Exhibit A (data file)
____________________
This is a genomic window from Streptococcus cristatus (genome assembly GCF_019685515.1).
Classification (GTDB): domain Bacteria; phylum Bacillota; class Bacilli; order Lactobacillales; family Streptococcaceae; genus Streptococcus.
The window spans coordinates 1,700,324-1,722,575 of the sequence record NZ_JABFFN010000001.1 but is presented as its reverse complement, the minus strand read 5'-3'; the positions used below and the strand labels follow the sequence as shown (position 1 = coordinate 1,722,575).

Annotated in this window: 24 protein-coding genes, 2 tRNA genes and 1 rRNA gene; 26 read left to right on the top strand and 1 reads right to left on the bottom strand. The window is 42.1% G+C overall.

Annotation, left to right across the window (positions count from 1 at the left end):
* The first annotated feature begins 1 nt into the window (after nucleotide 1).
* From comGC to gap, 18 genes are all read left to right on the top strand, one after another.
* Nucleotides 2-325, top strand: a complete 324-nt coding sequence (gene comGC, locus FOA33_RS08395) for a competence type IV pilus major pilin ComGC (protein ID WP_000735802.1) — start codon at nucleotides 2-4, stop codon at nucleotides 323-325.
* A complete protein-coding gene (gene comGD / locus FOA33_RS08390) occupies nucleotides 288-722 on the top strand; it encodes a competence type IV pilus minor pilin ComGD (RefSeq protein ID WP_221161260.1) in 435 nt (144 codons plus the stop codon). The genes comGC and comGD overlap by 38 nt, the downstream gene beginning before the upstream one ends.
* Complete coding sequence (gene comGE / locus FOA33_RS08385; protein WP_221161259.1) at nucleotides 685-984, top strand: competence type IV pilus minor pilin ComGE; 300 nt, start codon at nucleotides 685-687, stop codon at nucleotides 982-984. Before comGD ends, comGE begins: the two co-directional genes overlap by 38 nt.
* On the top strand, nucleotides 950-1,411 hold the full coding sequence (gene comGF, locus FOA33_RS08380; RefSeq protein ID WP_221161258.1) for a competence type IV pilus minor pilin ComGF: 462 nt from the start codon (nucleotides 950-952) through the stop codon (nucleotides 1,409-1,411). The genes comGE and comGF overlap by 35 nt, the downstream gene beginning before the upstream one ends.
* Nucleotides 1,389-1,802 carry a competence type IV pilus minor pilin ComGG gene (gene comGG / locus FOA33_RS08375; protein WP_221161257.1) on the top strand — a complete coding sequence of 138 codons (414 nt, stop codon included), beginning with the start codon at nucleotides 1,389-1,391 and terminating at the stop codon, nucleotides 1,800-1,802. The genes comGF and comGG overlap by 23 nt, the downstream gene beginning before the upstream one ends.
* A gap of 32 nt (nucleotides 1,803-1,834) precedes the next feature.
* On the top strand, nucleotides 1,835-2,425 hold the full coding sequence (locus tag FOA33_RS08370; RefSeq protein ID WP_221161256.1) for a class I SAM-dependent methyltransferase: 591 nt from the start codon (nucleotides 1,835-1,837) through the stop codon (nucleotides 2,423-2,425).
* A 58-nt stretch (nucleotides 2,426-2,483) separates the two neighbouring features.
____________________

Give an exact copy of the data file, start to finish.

This is a genomic window from Streptococcus cristatus (genome assembly GCF_019685515.1).
Classification (GTDB): domain Bacteria; phylum Bacillota; class Bacilli; order Lactobacillales; family Streptococcaceae; genus Streptococcus.
The window spans coordinates 1,700,324-1,722,575 of the sequence record NZ_JABFFN010000001.1 but is presented as its reverse complement, the minus strand read 5'-3'; the positions used below and the strand labels follow the sequence as shown (position 1 = coordinate 1,722,575).

Annotated in this window: 24 protein-coding genes, 2 tRNA genes and 1 rRNA gene; 26 read left to right on the top strand and 1 reads right to left on the bottom strand. The window is 42.1% G+C overall.

Annotation, left to right across the window (positions count from 1 at the left end):
* The first annotated feature begins 1 nt into the window (after nucleotide 1).
* From comGC to gap, 18 genes are all read left to right on the top strand, one after another.
* Nucleotides 2-325, top strand: a complete 324-nt coding sequence (gene comGC, locus FOA33_RS08395) for a competence type IV pilus major pilin ComGC (protein ID WP_000735802.1) — start codon at nucleotides 2-4, stop codon at nucleotides 323-325.
* A complete protein-coding gene (gene comGD / locus FOA33_RS08390) occupies nucleotides 288-722 on the top strand; it encodes a competence type IV pilus minor pilin ComGD (RefSeq protein ID WP_221161260.1) in 435 nt (144 codons plus the stop codon). The genes comGC and comGD overlap by 38 nt, the downstream gene beginning before the upstream one ends.
* Complete coding sequence (gene comGE / locus FOA33_RS08385; protein WP_221161259.1) at nucleotides 685-984, top strand: competence type IV pilus minor pilin ComGE; 300 nt, start codon at nucleotides 685-687, stop codon at nucleotides 982-984. Before comGD ends, comGE begins: the two co-directional genes overlap by 38 nt.
* On the top strand, nucleotides 950-1,411 hold the full coding sequence (gene comGF, locus FOA33_RS08380; RefSeq protein ID WP_221161258.1) for a competence type IV pilus minor pilin ComGF: 462 nt from the start codon (nucleotides 950-952) through the stop codon (nucleotides 1,409-1,411). The genes comGE and comGF overlap by 35 nt, the downstream gene beginning before the upstream one ends.
* Nucleotides 1,389-1,802 carry a competence type IV pilus minor pilin ComGG gene (gene comGG / locus FOA33_RS08375; protein WP_221161257.1) on the top strand — a complete coding sequence of 138 codons (414 nt, stop codon included), beginning with the start codon at nucleotides 1,389-1,391 and terminating at the stop codon, nucleotides 1,800-1,802. The genes comGF and comGG overlap by 23 nt, the downstream gene beginning before the upstream one ends.
* A gap of 32 nt (nucleotides 1,803-1,834) precedes the next feature.
* On the top strand, nucleotides 1,835-2,425 hold the full coding sequence (locus tag FOA33_RS08370; RefSeq protein ID WP_221161256.1) for a class I SAM-dependent methyltransferase: 591 nt from the start codon (nucleotides 1,835-1,837) through the stop codon (nucleotides 2,423-2,425).
* A 58-nt stretch (nucleotides 2,426-2,483) separates the two neighbouring features.